Above: The building blocks of community.
Perched on a pile of bricks that will become a local home or family compound, Sakina – who learned about the importance of breastfeeding in the mother support group – nurses her son, now played-out and thirsty. Meanwhile, Ali consults with MCSP’s Kamil Abdul Salam, who oversees the Program’s early childhood development activities in this region.
In the two regions of Eastern and Upper West, MCSP has reached 196 mother-to-mother support groups and 911 communities with the kinds of messages that Sakina has taken to heart. It’s also institutionalizing the content by reviewing and influencing key government policy — including the National Newborn Strategy, National ECCD 0–3 Standards.
Determined to show me a mother’s group in action, Ali and Salam propose driving 90 minutes east to Sigri, also located in Jirapa, Ghana’s least developed district. A group is scheduled to meet there this afternoon.
Before leaving, we follow a path into the village to shake hands with the families whose loved ones just passed. Back on DoDoo street, we exchange a few Ghanaian cedi for a bunch of bananas and a couple balls of raw shea butter.
Above: A fatty oil extracted from tree nuts, shea butter stays solid even in
Ghana’s wilting midday heat.
Then, we are off to Zingpen, population 982.
To ensure that childhood development lessons reach everyone from urban professionals in Accra to village farmers in Zingpen, MCSP works with the Ghana Health Services’ Ministry of Gender and Children and other government agencies to train a wide range of community health officers, front line health workers, and volunteers.
At the Ghana Health Service Community-Based Health Planning and Services (CHPS) compound in Sigri, we stop to pick up Mariam Ouateura, a local nutritionist whose advice parents trust. Her words carry weight.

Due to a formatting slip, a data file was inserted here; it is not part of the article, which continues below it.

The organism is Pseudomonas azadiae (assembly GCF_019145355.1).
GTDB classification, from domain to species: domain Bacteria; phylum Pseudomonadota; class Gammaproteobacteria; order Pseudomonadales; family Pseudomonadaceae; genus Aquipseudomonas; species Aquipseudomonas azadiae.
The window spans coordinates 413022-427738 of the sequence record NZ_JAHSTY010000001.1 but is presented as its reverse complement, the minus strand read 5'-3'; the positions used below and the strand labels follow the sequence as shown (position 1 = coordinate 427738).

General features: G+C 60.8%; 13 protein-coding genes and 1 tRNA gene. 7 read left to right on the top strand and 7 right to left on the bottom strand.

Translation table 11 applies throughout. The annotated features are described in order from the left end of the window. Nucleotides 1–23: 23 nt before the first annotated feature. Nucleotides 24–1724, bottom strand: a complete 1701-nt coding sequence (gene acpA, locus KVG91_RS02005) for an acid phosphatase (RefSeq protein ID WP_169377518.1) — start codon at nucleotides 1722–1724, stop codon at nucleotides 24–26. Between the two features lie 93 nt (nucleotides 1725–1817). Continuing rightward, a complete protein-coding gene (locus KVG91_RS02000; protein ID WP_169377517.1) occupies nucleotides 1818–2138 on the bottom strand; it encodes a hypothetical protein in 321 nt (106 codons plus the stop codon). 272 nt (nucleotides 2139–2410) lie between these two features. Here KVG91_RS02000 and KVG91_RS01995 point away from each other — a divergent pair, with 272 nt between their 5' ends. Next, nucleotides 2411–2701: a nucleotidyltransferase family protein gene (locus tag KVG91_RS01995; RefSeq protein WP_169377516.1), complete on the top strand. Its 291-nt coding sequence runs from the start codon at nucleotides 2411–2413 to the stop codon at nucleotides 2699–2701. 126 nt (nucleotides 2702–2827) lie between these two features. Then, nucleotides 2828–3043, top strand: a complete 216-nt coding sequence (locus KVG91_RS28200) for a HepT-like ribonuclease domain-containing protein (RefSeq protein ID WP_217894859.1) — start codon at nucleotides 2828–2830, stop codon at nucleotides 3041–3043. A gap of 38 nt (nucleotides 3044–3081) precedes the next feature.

Above: Mariam Ouateura.
When she says that play nourishes self-esteem and intellect, the community listens. Regularly scheduled mothers’ meetings like the one today give her an opportunity to integrate lessons about brain stimulation with more traditional health outreach — such as promoting exclusive breastfeeding for optimal weight gain. The combination of appropriate nutrition and brain stimulating activities ensure that the child’s brain development is optimal, especially during the period of its most rapid growth from 0-3 years.
Above: Going out on a limb to get weighed.
As Ouateura gathers her things, Ali points to the hand-drawn maps, charts and timelines that cover the walls of this facility. They reveal who lives where in this village, its history, and a typical day’s activities.
Above: Mousa Ali, deputy regional CHPS coordinator for the Ghana Health Service.
Understanding the natural rhythms of local life is key to offering the right services at the right time and place, the deputy regional CHPS coordinator says.
Evidently, the time for play is now, and the place is under a neem tree, where a crowd has gathered.
Above: The Zingpen “mothers” group welcomes dads, too.
Thirty-two women, a half dozen men, and 19 babies and kids are enjoying the shade, likely thinking this is simply session №3 in the early childhood development series. But to my eyes and ears, this is a happening – one that could cause widespread fear of missing out (FOMO) well beyond Zingpen.
Ali, Ouateura, Salam and I join in the clapping, singing and dancing, but we leave the trilling, impeccably timed, to a local.
Above: Video of the housewives of Zingpen calling the mothers group to order.
Nurse Mohammed Omar, an MCSP-trained community health officer, invites everyone to take a seat. He speaks in the local dialect, using a flip book printed in English but illustrated with drawings that all can understand.
Above: Nurse Mohammed Omar shares his play book with the crowd.